The one theme that is relevant in Chaucer’s description of his characters and his opinion on his characters was the new idea that had just been introduced of physiognomy. Physiognomy was a science that judged a person’s character on the basis of their appearance. One can see this that in the description of the Wife of Bath that she has a gap between her teeth, which during that time period had a few sexual implications and this correlates with her character because she discusses her sexual activities within her marriages and how she enjoyed such activities. Chaucer speaks of the Wife of Bath with such descriptors as “Hir hosen weren of fyn scarlet reed,” and “Gat-tothed was she, soothly for to seye,” and the scarlet red hose and the gap tooth both contain sexual connotations through color and visual appearance (General Prologue Lines 456; 468).
William Shakespeare’s last play The Tempest was a masterpiece of storytelling and dramatic intervention. Few have reenacted this play because of the financial demands it takes to put on a drama occurring around the ocean and with a storm as one of its central themes. Nevertheless, in written or performed form one can see the social and religious implications.

The tempest deals with Christian justice and how a Christian seems to deal with slavery, as well as the struggle of authority figures and inferior figures within social classes and the allegations that a hierarchy of authority can put upon personal freedom. “We are such stuff/ As dreams are made on, and our little life/ Is rounded with a sleep,” states Prospero in The Tempest relating the theme of the play is that all of us live in a disillusioned, dreamlike world where we all have something to discover about our world (Act IV Scene 1 Lines 156-8). Shakespeare attempts in The Tempest to relate the idea of ignorance through a metaphor of a dreamy idea of the world where when one learns something he or she is awakened from their sleep to an authentic version of the world.

Shakespeare, a recusant Catholic, writing directly after the Protestant Schism and Catholic Reformation includes in The Tempest various Christian virtues and scenes where Christian values seem to come into question. When Prospero wants revenge upon those who have wronged him he is reminded by Ariel that “The rarer action is/ In virtue than in vengeance,” (Scene 5 Act 1. Lines 27-28). Through Ariel, Shakespeare writes in his Christian values of mercy and forgiveness of one’s enemies over the primitive importance of revenge and thus Prospero forgives his enemies. Also, it is the moral challenge to Christians over the issue of slavery that is dealt with in The Tempest. Does one as a Christian still treat slaves as equals? Does one have the right to enslave another human being on the basis of equality of human beings underneath God’s authority? The question is not fully answered within The Tempest but with the way that Shakespeare writes his dramatic play brings up these questions by also implicating Christian values within the script (Cox).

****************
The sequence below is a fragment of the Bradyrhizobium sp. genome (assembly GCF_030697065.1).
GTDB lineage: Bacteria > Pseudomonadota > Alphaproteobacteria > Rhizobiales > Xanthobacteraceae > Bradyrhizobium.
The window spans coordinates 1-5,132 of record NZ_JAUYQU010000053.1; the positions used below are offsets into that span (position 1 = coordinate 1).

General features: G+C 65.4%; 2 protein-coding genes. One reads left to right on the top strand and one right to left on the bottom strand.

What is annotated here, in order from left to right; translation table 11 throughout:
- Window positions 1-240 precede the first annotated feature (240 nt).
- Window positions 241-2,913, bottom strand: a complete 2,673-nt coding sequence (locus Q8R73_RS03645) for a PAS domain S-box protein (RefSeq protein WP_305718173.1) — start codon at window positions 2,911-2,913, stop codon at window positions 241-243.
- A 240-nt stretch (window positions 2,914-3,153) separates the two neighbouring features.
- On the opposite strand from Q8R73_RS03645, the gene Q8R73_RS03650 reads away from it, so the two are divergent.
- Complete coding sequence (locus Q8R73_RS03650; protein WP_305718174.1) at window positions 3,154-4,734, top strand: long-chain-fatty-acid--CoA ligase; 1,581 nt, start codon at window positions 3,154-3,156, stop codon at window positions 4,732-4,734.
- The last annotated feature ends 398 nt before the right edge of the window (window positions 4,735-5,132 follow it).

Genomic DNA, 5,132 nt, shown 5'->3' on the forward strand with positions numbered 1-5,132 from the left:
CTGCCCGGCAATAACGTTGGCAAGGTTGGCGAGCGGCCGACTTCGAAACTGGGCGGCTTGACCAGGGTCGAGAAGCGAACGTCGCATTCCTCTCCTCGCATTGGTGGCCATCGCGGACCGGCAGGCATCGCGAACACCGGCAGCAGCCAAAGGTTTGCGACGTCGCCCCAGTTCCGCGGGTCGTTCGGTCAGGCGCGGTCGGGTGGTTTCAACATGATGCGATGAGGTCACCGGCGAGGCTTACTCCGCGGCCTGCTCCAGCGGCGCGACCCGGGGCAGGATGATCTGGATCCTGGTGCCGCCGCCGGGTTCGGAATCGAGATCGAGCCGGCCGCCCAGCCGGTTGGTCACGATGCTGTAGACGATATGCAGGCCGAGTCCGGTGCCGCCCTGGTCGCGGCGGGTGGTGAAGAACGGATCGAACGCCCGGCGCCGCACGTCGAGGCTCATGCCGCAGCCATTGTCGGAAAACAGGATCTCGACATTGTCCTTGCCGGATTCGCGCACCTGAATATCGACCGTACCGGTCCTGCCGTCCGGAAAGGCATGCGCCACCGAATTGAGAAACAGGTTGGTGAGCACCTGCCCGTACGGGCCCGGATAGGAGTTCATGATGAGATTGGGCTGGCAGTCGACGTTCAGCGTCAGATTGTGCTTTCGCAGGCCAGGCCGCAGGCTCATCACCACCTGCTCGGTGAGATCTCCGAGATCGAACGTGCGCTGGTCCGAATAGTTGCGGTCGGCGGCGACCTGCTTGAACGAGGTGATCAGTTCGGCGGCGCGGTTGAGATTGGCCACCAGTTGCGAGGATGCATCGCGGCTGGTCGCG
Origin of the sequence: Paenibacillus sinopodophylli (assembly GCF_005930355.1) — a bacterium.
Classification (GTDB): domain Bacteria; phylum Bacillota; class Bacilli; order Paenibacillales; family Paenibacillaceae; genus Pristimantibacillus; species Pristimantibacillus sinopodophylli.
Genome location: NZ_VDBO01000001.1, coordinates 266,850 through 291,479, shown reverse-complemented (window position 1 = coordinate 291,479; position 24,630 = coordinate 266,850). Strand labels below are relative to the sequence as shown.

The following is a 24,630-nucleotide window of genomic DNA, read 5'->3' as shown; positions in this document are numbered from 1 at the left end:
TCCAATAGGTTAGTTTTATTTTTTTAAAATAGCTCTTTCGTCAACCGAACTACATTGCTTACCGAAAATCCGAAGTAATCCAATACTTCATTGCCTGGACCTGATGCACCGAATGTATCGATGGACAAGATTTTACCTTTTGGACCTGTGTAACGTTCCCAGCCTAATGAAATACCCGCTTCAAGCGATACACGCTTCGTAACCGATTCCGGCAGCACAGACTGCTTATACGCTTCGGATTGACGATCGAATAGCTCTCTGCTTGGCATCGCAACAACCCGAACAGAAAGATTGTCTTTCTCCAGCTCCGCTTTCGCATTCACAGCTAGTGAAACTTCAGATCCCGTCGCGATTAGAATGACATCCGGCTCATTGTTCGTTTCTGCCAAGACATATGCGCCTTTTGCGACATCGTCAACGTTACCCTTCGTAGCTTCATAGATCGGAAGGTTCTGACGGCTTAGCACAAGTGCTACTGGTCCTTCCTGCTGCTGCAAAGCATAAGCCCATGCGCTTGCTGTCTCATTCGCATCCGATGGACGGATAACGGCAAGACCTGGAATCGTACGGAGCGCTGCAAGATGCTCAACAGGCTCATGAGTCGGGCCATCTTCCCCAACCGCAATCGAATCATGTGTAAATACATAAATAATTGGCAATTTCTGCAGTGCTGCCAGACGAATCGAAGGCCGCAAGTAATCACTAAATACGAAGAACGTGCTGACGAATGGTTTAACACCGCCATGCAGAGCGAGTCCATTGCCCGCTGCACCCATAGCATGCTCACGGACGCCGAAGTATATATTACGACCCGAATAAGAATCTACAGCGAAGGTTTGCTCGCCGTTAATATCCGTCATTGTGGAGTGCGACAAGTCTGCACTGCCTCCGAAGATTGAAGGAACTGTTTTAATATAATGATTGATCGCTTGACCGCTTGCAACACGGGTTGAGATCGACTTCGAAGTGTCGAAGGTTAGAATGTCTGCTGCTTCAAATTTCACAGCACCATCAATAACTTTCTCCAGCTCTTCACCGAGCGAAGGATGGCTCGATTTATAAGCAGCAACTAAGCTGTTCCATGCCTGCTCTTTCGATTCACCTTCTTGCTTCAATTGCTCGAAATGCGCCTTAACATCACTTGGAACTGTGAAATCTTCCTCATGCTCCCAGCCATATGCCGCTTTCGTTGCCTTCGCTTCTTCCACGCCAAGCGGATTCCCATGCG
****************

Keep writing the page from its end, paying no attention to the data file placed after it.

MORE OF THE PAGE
Another issue that Shakespeare puts into the script is that of the hierarchy of authority and how one behaves within these socially made institutions. There are authority and inferior persons throughout the entire play that demonstrate the behavior of such relationships. Prospero and his daughter Miranda is one such relationship, where she must obey all her father says. Yet, those holding the power in one relationship may also hold the inferior position in a different relationship such as that between Prospero and Ariel. Or the obvious authority and inferior positions of Prospero and Caliban that have further implications other then just a relationship of power.

The anagram of Caliban, of “cannibal,” is a relationship of not only authority and inferiority, but that of enslavement, denial of individual freedom, and that of the culture’s connotations of equating a slave with that of a “monster” and not of a “man.” Miranda and Prospero hoped to have civilized Caliban through English education, but seemed to have failed when he still tries to rape Miranda. Prospero and Miranda thus begin to believe that instead Caliban is inherently uncivilized and do not realize that he could behave in his brutish manner because of his oppression of individuality through his enslavement. This juxtaposition of man versus monster is a continuous symbol throughout the entire play. Even Trinculo in his speech when he first sees Caliban says, “There would this monster make a man/ Any strange beast there makes a man,” (Act 2 Scene 2 Lines 28-29).

The chronological order of readings has led one through many different variations of the English language. From Beowulf’s old style English that was heavily influenced mostly by the German language, to Chaucer’s new English with it’s lyrical voice and Latin influence, to Shakespeare’s rhyme and use of words in double meanings in a new style, to what is closest to modern English Milton’s Paradise Lost containing “Things unattempted yet in Prose or Rhyme,” (Book I Line 16).